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The Special Ed Kid

Essay by   •  July 20, 2011  •  Term Paper  •  2,789 Words (12 Pages)  •  1,892 Views

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Thei paper is about a special ed kid. with disabilities and how many people came to help.

The Special Ed Kid

I am sitting at my table on the left side of the classroom; I take a look around the room. There are a lot of people in this class. I'm a little apprehensive about this class. It is very different from the Early Childhood course I have taken in the past. I start to feel a little anxiety setting in now. I think to myself, am I going to like this class, is there a lot to accomplish, am I going to like this professor or is he going to like me? In walks a tall, average built man, with a light Hawaiian like shirt with palm trees that flowed in the air when he moved. His voice is kind, yet stern. He is to the point. He expects his students to respect him as well as themselves, and our classmates. If you didn't do the assignments then you would be given an opportunity to leave the room.

I am a dedicated student. I have a purpose for my education. I try to keep up on my assignments. It is not always easy. Over the course of time, I have found some things that work for me and discovered some that don't.

Looking back at the kind of student I once was, brings back some memories of me when I was a child. I believe, in my early years of elementary school I was a hard working student. I felt as though I had to work harder than all the other students in my class. Learning was hard for me and in my early stages of elementary school the teachers all discovered my disabilities. Yet, my mother was not facing them. She kept fighting the school for something she didn't want to believe. Why? I will never know.

When I was a child, a family member thought I was having difficulty hearing. They even told my mom I was lip reading. "Aw go on." She would tell people. She believed I was ignoring her. When it came time for me to do my homework it was beyond me and usually ended up in a battle. I didn't understand any of it. My mother would get upset and start to yell at me. I usually ended up crying. Grandma would come and help me. There were many times I remembered Grandma giving me pre-spelling tests. I would write the words I got wrong 5 - 10 times each. I actually liked the pre-tests. They made me feel confident in my test taking. In fact, I still give myself pre-tests.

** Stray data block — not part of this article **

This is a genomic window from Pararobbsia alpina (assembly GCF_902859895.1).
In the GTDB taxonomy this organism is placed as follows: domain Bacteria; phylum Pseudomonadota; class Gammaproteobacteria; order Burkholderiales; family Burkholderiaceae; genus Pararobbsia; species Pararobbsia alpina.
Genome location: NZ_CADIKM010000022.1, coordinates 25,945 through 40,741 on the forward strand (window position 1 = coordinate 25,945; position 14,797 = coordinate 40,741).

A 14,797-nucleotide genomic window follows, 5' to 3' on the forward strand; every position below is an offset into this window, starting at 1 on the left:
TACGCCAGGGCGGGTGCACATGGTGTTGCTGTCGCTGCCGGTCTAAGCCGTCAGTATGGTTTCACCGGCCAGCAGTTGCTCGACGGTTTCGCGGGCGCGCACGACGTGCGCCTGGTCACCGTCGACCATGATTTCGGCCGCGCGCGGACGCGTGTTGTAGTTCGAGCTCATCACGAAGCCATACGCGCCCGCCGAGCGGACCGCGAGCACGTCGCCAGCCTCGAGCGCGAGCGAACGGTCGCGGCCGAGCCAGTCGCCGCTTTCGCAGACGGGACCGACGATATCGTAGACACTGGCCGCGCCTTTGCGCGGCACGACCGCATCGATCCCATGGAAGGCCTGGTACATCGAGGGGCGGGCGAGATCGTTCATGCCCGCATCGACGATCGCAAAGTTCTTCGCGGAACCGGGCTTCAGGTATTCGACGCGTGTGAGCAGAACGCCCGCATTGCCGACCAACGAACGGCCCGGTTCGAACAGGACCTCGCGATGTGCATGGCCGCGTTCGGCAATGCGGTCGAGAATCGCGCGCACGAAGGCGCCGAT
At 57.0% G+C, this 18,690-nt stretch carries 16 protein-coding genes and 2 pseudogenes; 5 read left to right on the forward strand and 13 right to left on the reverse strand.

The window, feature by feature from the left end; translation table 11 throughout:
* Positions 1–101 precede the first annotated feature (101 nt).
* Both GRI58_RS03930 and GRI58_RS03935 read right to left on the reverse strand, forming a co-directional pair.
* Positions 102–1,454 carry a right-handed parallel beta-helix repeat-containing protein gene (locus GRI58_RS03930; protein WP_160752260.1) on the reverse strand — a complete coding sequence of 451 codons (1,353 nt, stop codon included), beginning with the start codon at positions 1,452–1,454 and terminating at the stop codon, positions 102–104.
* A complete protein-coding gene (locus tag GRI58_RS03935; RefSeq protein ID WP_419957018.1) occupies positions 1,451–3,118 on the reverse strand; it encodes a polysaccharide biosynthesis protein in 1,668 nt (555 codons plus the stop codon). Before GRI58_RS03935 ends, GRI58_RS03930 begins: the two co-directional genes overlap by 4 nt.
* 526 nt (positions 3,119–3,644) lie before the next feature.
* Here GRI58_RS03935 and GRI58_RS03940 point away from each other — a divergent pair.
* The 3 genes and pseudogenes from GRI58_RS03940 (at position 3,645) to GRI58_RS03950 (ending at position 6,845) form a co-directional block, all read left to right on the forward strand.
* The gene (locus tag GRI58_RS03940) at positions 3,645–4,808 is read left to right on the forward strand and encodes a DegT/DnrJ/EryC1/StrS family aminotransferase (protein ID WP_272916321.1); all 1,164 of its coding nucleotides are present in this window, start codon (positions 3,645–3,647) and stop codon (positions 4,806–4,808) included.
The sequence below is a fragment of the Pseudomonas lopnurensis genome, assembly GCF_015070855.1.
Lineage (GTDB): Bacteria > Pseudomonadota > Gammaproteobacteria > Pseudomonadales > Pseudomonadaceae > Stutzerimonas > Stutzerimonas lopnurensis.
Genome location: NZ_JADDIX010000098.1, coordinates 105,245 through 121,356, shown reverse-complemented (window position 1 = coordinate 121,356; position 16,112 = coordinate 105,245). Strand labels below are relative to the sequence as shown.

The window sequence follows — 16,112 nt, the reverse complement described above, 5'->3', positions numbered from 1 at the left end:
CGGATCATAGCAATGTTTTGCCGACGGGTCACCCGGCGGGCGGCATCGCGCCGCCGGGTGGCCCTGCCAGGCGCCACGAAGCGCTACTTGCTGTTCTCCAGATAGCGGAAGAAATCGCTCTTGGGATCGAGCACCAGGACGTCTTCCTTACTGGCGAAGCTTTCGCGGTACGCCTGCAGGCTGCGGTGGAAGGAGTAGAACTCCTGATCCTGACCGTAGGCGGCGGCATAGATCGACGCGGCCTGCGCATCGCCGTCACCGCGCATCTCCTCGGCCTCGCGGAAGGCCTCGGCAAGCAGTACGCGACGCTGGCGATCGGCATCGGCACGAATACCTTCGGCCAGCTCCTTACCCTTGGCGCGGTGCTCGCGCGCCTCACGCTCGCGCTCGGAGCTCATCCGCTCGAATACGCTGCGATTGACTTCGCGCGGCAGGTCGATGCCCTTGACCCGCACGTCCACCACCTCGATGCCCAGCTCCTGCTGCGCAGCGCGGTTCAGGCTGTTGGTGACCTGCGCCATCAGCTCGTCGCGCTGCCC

I always hated the beginning of the year because I knew the school required the vision and hearing tests. I remembered sitting in a hard, cold metal chair. The person giving the test would tell me to simply raise my hand on the side where I heard the sound. The tester would then put on these very heavy ear phones, which fit snugly on my head, and sometimes pinched my ears. The pounding of my heart made me feel as if it were in my throat. I was scared. I didn't like tests. The word test alone would make me very nervous. The hearing test became a very repetitious task for me as a child. The more hearing tests I took the more I hated them. Finally, the day came when I was diagnosed with a significant hearing loss to my right ear. The majority of my hearing is done by my left ear. I was devastated! I knew I was having trouble, but telling my parents, I believed, would be letting them down. It was obvious how they would react when others told them their opinion. It was time; I must get a hearing aid and wear it to school.